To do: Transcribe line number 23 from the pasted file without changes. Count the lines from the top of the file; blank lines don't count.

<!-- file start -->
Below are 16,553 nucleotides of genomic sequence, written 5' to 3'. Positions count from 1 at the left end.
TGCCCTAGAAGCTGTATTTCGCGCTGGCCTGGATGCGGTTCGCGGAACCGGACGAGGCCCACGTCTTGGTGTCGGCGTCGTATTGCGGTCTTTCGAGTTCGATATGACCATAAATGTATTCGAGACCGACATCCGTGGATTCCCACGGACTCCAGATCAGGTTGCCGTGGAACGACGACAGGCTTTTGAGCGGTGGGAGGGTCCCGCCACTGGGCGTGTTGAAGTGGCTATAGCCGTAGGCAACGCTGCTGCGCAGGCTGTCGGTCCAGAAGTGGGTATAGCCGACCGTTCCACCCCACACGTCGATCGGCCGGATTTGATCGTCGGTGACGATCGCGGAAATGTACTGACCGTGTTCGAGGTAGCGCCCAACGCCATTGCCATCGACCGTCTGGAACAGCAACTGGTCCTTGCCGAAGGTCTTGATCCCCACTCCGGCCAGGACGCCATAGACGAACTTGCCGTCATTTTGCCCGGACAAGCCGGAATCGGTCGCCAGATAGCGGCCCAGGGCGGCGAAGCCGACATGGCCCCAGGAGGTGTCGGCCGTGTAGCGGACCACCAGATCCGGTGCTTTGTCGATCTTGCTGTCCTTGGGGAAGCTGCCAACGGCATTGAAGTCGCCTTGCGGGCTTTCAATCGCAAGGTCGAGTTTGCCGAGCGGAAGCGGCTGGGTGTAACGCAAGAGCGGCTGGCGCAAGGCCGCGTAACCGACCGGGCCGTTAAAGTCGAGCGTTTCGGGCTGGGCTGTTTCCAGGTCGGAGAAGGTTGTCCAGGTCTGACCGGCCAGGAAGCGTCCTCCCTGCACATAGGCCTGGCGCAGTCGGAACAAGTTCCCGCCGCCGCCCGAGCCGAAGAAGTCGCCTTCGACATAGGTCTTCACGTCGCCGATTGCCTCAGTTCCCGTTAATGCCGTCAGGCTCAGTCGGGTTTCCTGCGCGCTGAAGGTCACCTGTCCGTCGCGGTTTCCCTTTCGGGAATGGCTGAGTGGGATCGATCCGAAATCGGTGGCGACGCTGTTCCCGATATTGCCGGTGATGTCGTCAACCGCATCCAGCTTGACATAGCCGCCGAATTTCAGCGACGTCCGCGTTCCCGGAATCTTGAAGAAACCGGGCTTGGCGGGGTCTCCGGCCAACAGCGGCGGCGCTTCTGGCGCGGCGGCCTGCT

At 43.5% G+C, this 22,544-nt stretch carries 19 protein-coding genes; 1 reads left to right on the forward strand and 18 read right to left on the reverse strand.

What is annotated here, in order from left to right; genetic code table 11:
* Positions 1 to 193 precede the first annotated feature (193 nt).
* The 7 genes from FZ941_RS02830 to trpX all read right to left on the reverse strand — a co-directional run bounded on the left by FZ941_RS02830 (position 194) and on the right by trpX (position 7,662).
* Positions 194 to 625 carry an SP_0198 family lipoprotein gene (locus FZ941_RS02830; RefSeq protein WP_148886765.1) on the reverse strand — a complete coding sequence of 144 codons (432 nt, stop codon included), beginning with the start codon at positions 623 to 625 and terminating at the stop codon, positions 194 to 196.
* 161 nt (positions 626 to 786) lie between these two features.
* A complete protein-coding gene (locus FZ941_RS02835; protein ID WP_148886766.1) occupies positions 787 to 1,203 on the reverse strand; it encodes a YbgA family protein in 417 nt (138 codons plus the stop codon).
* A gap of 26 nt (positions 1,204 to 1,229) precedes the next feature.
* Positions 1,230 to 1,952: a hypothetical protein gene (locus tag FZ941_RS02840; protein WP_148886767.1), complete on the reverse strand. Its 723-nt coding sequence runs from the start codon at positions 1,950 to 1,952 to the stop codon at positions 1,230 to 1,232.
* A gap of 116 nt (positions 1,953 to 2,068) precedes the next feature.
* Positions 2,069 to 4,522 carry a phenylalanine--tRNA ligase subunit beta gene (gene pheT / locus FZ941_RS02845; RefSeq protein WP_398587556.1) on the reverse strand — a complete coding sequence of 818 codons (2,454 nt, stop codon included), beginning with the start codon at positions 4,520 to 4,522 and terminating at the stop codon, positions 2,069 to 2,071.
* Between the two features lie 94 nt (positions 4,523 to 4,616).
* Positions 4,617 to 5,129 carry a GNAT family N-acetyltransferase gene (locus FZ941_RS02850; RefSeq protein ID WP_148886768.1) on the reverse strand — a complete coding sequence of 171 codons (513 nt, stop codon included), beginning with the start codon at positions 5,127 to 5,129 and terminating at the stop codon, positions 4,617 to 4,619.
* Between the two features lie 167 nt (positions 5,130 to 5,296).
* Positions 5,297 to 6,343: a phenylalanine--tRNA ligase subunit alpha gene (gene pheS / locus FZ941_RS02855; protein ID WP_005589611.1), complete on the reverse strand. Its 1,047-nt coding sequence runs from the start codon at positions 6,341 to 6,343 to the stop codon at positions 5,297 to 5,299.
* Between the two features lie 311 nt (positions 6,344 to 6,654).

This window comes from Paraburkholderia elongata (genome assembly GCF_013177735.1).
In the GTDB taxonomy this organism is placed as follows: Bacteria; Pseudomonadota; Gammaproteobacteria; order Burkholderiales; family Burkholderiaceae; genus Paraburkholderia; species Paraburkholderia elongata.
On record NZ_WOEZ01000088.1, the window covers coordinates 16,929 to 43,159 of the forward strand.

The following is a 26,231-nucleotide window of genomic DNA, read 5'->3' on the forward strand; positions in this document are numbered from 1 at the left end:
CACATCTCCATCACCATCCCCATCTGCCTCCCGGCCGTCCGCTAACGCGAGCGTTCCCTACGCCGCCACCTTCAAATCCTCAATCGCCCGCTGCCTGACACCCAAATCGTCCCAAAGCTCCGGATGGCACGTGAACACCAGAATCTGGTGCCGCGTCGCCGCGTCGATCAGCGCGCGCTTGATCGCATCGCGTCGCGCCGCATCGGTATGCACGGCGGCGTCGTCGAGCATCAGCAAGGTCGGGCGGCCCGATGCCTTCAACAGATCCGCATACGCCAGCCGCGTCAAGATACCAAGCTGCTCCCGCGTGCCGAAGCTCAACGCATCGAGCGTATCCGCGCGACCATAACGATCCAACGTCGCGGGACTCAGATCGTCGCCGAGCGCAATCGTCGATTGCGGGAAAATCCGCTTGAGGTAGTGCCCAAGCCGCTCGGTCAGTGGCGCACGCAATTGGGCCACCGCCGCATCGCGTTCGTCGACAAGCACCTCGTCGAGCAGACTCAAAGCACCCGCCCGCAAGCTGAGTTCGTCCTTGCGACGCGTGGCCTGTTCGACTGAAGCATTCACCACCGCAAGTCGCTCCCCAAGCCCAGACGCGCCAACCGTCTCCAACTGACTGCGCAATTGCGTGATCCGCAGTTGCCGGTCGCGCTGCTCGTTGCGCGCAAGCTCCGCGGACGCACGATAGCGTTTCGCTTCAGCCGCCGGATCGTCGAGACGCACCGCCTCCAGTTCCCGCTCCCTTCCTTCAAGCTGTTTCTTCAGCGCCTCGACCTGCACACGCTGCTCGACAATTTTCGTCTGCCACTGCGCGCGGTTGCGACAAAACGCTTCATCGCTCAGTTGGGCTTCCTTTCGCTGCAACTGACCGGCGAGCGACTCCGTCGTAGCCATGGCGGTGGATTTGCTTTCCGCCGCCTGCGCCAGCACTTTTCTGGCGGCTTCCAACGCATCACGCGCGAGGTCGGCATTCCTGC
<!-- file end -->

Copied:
CACATCTCCATCACCATCCCCATCTGCCTCCCGGCCGTCCGCTAACGCGAGCGTTCCCTACGCCGCCACCTTCAAATCCTCAATCGCCCGCTGCCTGACACCCAAATCGTCCCAAAGCTCCGGATGGCACGTGAACACCAGAATCTGGTGCCGCGTCGCCGCGTCGATCAGCGCGCGCTTGATCGCATCGCGTCGCGCCGCATCGGTATGCACGGCGGCGTCGTCGAGCATCAGCAAGGTCGGGCGGCCCGATGCCTTCAACAGATCCGCATACGCCAGCCGCGTCAAGATACCAAGCTGCTCCCGCGTGCCGAAGCTCAACGCATCGAGCGTATCCGCGCGACCATAACGATCCAACGTCGCGGGACTCAGATCGTCGCCGAGCGCAATCGTCGATTGCGGGAAAATCCGCTTGAGGTAGTGCCCAAGCCGCTCGGTCAGTGGCGCACGCAATTGGGCCACCGCCGCATCGCGTTCGTCGACAAGCACCTCGTCGAGCAGACTCAAAGCACCCGCCCGCAAGCTGAGTTCGTCCTTGCGACGCGTGGCCTGTTCGACTGAAGCATTCACCACCGCAAGTCGCTCCCCAAGCCCAGACGCGCCAACCGTCTCCAACTGACTGCGCAATTGCGTGATCCGCAGTTGCCGGTCGCGCTGCTCGTTGCGCGCAAGCTCCGCGGACGCACGATAGCGTTTCGCTTCAGCCGCCGGATCGTCGAGACGCACCGCCTCCAGTTCCCGCTCCCTTCCTTCAAGCTGTTTCTTCAGCGCCTCGACCTGCACACGCTGCTCGACAATTTTCGTCTGCCACTGCGCGCGGTTGCGACAAAACGCTTCATCGCTCAGTTGGGCTTCCTTTCGCTGCAACTGACCGGCGAGCGACTCCGTCGTAGCCATGGCGGTGGATTTGCTTTCCGCCGCCTGCGCCAGCACTTTTCTGGCGGCTTCCAACGCATCACGCGCGAGGTCGGCATTCCTGC